E-liquid retailer license revoked amid Indiana vaping laws scandal
When Indiana recently passed new statewide e-cig regulations, the Indiana Alcohol and Tobacco Commission (ATC) was named as the official “gatekeeper” for the related approval process. Local vape shop owners almost immediately began claiming that the ATV was showing preferential treatment to certain high-powered retailers while the smaller “Mom and Pop Shops” were being left out in the cold. But when one recent application was unanimously approved by the ATV after the related company was later found to be non-compliant, the Indiana vaping laws fell under further scrutiny.
The California-based manufacturer named the Cali Co-Packing LLC company was originally granted a license to become the seventh Indiana retailer of e-liquid. But when the hired security firm of Lock-Up Inc. discovered that the application had been approved, its CEO Frank Khonsari was shocked. According to Lock-up information, Cali Co-Packing LLC lacked the proper credentials to gain state approval, and this information was clearly noted on the application. Or was it?
Khonsari states that after his team checked the boxes for the appropriate certifications on the ATC application, the form was then sent back to the Cali Co-Packing for future submission to the Indiana ATC. Somewhere along the line, new boxes were checked for three, very important, state-required credentials which the company lacked, including those for the International Door Association and the Door and Hardware Institute. The company also lacked certification by a national locksmith group. With these three boxes now mysteriously checked, the ATC approved the application, apparently without verifying that the credentials were indeed accurate.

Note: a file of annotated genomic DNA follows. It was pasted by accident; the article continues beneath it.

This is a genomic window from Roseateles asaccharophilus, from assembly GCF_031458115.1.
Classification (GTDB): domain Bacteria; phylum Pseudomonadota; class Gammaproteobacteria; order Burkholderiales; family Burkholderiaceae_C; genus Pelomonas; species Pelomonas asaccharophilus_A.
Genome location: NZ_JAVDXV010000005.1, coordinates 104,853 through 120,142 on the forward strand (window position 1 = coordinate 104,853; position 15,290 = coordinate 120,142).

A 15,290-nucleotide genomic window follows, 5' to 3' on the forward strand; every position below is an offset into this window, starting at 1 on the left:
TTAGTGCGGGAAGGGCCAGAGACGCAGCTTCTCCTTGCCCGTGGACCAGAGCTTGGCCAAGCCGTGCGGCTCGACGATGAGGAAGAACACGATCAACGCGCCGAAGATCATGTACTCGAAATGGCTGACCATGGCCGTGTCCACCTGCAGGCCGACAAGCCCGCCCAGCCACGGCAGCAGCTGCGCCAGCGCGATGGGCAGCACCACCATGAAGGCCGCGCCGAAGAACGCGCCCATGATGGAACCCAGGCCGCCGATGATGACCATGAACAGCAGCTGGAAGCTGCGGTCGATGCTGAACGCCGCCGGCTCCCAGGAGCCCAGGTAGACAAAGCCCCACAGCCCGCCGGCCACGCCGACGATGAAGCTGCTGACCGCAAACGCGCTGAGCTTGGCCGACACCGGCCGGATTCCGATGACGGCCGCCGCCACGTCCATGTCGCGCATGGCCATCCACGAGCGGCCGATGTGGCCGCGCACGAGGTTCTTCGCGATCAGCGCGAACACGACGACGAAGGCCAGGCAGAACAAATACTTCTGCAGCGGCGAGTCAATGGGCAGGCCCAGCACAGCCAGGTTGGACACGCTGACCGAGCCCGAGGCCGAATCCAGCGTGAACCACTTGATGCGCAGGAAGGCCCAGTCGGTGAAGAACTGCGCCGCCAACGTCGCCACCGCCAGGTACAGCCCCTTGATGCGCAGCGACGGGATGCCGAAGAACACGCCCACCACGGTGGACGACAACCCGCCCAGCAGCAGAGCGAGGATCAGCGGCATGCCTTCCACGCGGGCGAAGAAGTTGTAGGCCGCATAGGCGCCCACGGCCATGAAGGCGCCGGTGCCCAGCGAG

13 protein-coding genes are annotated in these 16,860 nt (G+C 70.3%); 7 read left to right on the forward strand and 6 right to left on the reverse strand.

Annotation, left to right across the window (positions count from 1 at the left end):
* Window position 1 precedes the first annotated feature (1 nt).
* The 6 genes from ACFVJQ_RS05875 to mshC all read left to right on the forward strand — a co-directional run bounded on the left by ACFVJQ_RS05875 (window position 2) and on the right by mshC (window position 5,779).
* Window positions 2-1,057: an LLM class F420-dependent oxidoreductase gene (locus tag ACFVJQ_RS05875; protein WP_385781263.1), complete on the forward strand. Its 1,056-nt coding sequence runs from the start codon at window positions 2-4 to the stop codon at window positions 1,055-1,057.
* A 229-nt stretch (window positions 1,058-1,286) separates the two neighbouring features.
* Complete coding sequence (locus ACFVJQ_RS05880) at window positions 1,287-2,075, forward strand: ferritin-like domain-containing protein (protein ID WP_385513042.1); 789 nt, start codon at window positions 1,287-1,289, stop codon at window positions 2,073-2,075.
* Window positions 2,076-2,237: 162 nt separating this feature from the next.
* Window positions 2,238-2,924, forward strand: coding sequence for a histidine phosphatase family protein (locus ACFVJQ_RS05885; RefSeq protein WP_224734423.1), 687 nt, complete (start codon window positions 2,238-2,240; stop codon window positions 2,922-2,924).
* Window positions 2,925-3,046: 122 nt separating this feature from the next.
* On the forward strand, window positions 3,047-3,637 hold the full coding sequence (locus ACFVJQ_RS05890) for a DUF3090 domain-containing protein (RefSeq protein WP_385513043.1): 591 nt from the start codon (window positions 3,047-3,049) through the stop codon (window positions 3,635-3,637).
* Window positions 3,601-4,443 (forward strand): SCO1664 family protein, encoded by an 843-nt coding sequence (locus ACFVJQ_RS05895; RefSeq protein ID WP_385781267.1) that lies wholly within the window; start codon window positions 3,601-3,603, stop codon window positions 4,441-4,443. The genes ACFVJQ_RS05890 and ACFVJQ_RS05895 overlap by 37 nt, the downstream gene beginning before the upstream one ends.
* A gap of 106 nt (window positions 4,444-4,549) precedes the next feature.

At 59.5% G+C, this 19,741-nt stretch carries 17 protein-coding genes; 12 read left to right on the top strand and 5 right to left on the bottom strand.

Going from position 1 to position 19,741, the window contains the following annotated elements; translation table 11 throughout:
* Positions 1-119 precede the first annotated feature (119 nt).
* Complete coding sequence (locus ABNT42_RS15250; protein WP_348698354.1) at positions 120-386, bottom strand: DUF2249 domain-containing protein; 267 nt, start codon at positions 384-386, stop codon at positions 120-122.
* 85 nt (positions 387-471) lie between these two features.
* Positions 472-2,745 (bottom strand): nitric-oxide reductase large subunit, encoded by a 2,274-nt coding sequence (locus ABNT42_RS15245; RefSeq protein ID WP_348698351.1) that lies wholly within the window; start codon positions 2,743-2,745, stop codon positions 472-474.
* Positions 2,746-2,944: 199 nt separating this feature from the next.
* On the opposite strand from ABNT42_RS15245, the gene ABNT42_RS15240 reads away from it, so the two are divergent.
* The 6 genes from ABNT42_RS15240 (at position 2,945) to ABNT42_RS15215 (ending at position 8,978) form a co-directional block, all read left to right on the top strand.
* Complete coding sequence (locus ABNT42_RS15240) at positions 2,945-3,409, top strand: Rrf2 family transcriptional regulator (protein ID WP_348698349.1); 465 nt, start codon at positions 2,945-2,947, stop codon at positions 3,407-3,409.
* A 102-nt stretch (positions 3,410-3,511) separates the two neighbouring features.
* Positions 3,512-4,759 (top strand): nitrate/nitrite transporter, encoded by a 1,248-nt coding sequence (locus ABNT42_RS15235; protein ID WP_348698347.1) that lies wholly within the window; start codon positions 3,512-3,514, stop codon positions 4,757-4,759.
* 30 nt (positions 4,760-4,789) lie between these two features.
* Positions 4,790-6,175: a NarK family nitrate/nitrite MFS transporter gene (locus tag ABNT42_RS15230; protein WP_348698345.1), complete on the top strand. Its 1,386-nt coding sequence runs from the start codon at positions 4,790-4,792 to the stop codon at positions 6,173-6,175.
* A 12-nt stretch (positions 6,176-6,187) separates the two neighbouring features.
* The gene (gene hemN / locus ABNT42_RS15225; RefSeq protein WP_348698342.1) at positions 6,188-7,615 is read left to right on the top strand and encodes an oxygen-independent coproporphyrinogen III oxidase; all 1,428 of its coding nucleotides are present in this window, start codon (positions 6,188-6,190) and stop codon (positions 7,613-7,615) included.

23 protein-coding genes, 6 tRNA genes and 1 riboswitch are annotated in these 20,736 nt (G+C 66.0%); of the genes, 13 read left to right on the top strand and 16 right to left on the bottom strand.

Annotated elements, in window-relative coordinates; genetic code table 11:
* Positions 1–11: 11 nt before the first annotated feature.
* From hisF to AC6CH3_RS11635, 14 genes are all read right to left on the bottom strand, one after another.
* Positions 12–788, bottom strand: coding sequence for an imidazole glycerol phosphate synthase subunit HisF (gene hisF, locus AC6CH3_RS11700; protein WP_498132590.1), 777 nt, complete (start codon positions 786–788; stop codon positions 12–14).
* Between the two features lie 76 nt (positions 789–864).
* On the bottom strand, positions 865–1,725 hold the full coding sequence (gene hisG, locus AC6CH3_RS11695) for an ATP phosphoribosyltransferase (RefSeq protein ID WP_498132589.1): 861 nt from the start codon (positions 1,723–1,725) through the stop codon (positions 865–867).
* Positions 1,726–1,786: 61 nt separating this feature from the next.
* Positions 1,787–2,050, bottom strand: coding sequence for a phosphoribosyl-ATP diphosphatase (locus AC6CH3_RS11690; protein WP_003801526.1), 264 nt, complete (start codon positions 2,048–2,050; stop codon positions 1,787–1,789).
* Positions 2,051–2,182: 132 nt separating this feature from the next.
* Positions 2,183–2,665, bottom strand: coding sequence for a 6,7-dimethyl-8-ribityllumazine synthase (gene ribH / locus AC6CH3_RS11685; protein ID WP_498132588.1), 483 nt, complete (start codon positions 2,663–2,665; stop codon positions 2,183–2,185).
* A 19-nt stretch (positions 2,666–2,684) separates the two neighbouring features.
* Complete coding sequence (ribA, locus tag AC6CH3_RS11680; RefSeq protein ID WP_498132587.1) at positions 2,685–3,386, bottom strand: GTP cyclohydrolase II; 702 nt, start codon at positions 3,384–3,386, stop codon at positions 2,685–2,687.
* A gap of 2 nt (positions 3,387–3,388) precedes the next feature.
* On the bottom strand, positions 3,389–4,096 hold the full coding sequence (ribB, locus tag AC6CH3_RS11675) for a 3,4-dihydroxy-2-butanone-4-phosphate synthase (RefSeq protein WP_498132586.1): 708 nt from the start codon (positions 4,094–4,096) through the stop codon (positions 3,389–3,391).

Indiana vaping laws: More questionable practices
It was also later discovered by the Indianapolis Business Journal (IBJ) that the Cali Co-Packing Company had previously tried to hire another security firm named the Bay Alarm Company, which also did not meet the state requirements. According to IBJ, representatives of the e-juice retailer asked the Bay Alarm Company to “stretch the truth and resubmit an application with overstated qualifications, which it wouldn’t do.”
This latest series of events only seems to underscore the claims by several Indiana vape shop owners that the ATC approval process is already highly corrupt. Some even say that the regulations, which require manufacturers to sign a five-year agreement with a qualified security firm, are essentially written to favor a single firm.
That firm is Mulhaupt’s of Lafayette, and it appears to be the only company in the state that currently holds all of the state-required certifications and credentials. While Indiana Senator Ron Alting promises to ensure that the Indiana vaping laws are rewritten to avoid the creation of such monopolies in the future, dozens of Indiana e-juice manufacturers are worried that they may go out of business in the meantime.
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